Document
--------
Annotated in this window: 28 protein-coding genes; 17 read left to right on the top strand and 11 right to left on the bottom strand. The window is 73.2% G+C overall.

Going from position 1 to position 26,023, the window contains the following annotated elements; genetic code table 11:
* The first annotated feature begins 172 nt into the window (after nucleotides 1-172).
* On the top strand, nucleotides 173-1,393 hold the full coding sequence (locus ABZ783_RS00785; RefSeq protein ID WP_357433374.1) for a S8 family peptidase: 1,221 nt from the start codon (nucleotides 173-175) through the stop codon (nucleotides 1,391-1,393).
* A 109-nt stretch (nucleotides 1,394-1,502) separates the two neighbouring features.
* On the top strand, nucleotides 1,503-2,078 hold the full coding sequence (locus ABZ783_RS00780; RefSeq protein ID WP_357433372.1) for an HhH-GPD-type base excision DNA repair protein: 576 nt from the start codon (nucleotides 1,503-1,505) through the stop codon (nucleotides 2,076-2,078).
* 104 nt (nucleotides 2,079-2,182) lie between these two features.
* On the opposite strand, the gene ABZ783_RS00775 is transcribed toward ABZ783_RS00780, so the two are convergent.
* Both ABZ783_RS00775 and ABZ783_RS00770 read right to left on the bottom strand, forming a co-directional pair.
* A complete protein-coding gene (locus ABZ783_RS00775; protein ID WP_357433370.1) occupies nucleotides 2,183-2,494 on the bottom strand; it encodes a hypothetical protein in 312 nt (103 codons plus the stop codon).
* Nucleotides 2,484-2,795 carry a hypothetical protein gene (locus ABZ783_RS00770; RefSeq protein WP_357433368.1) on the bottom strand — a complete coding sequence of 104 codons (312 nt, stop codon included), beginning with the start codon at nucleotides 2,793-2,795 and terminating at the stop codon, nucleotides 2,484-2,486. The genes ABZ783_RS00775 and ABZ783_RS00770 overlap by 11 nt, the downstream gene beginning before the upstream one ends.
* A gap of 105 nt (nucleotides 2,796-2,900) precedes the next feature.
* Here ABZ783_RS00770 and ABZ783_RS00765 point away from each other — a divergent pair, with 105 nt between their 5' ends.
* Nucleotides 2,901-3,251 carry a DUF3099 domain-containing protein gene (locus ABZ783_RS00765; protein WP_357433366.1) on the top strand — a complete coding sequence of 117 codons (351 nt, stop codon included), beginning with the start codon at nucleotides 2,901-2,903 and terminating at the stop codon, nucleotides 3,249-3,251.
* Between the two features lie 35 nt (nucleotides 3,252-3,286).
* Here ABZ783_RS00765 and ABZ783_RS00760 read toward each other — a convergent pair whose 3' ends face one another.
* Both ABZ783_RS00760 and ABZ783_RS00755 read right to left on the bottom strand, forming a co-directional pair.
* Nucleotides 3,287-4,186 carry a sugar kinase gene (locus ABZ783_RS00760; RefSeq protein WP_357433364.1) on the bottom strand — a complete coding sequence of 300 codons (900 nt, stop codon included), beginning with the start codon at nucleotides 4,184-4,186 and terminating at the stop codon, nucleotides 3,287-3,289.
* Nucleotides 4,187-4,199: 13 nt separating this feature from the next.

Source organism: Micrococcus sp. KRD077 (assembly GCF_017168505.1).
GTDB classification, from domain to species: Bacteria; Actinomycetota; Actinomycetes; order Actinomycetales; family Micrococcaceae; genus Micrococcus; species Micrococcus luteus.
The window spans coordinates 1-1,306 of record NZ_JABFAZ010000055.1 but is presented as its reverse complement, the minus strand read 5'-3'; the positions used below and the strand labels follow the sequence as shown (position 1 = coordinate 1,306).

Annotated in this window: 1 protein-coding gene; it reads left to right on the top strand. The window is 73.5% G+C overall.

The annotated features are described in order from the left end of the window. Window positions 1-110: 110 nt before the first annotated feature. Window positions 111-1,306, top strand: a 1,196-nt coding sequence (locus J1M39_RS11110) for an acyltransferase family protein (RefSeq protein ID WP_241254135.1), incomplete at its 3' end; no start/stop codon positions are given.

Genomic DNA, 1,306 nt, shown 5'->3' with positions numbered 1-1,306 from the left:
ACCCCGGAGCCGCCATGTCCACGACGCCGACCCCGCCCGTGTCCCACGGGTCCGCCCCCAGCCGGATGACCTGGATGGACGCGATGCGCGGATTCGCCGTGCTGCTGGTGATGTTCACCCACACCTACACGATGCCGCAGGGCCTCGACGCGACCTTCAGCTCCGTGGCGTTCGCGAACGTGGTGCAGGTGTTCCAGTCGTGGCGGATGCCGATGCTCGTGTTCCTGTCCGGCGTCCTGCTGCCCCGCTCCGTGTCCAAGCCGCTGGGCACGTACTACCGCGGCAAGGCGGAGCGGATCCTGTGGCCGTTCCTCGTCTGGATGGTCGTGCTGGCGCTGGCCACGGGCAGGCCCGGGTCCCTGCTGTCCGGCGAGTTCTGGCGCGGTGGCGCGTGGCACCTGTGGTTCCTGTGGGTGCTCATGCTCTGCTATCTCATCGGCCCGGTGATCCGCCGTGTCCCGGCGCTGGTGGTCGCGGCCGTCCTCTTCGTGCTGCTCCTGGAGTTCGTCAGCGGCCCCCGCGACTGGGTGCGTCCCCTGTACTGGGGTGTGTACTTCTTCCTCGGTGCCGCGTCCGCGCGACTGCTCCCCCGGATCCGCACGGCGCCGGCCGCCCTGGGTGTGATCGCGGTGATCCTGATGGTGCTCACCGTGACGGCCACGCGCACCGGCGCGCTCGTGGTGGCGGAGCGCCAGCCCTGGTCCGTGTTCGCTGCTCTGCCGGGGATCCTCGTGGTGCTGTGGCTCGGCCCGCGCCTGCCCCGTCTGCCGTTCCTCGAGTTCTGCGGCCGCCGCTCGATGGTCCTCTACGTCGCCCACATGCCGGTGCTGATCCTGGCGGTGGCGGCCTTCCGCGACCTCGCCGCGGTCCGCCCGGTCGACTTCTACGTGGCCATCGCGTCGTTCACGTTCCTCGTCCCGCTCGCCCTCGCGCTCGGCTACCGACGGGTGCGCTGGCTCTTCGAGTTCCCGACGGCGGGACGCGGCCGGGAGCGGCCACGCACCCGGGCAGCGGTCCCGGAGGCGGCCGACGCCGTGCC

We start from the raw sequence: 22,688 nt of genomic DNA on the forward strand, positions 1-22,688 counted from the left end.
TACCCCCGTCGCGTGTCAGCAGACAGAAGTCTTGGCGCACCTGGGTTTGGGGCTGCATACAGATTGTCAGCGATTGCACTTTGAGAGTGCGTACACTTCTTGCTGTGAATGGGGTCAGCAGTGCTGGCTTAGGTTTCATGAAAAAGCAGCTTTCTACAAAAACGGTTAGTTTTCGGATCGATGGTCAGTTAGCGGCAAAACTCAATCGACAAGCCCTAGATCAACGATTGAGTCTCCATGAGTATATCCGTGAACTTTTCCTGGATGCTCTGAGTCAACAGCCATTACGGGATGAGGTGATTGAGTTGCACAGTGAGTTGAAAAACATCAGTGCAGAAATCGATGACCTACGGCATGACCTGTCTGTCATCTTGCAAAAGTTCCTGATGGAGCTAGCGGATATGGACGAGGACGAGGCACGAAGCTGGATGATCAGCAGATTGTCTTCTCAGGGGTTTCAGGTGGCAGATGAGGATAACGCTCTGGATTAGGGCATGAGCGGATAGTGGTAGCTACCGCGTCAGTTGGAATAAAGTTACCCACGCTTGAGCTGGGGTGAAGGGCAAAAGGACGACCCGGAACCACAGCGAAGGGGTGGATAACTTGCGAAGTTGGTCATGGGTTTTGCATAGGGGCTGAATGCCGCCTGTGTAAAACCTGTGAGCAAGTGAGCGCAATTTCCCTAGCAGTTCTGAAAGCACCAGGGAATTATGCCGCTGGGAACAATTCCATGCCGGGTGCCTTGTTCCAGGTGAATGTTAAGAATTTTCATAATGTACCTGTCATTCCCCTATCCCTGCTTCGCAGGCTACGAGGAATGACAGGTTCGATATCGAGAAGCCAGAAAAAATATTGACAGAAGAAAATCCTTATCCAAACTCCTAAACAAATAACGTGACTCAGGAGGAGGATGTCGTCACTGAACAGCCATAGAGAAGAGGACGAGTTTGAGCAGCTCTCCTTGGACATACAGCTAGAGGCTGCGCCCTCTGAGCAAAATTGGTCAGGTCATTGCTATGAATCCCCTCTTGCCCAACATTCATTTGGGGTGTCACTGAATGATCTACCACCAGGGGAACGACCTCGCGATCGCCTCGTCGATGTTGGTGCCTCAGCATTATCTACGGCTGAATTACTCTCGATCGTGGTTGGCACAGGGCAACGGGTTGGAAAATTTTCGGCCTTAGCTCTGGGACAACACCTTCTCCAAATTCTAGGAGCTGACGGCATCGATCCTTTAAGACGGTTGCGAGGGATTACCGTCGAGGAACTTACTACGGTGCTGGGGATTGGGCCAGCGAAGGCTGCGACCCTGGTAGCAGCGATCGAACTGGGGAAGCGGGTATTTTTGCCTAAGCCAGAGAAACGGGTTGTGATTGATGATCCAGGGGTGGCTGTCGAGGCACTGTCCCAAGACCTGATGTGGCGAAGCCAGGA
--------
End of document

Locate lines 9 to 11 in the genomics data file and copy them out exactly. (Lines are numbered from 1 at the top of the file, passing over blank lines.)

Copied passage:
* Both ABZ783_RS00775 and ABZ783_RS00770 read right to left on the bottom strand, forming a co-directional pair.
* A complete protein-coding gene (locus ABZ783_RS00775; protein ID WP_357433370.1) occupies nucleotides 2,183-2,494 on the bottom strand; it encodes a hypothetical protein in 312 nt (103 codons plus the stop codon).
* Nucleotides 2,484-2,795 carry a hypothetical protein gene (locus ABZ783_RS00770; RefSeq protein WP_357433368.1) on the bottom strand — a complete coding sequence of 104 codons (312 nt, stop codon included), beginning with the start codon at nucleotides 2,793-2,795 and terminating at the stop codon, nucleotides 2,484-2,486. The genes ABZ783_RS00775 and ABZ783_RS00770 overlap by 11 nt, the downstream gene beginning before the upstream one ends.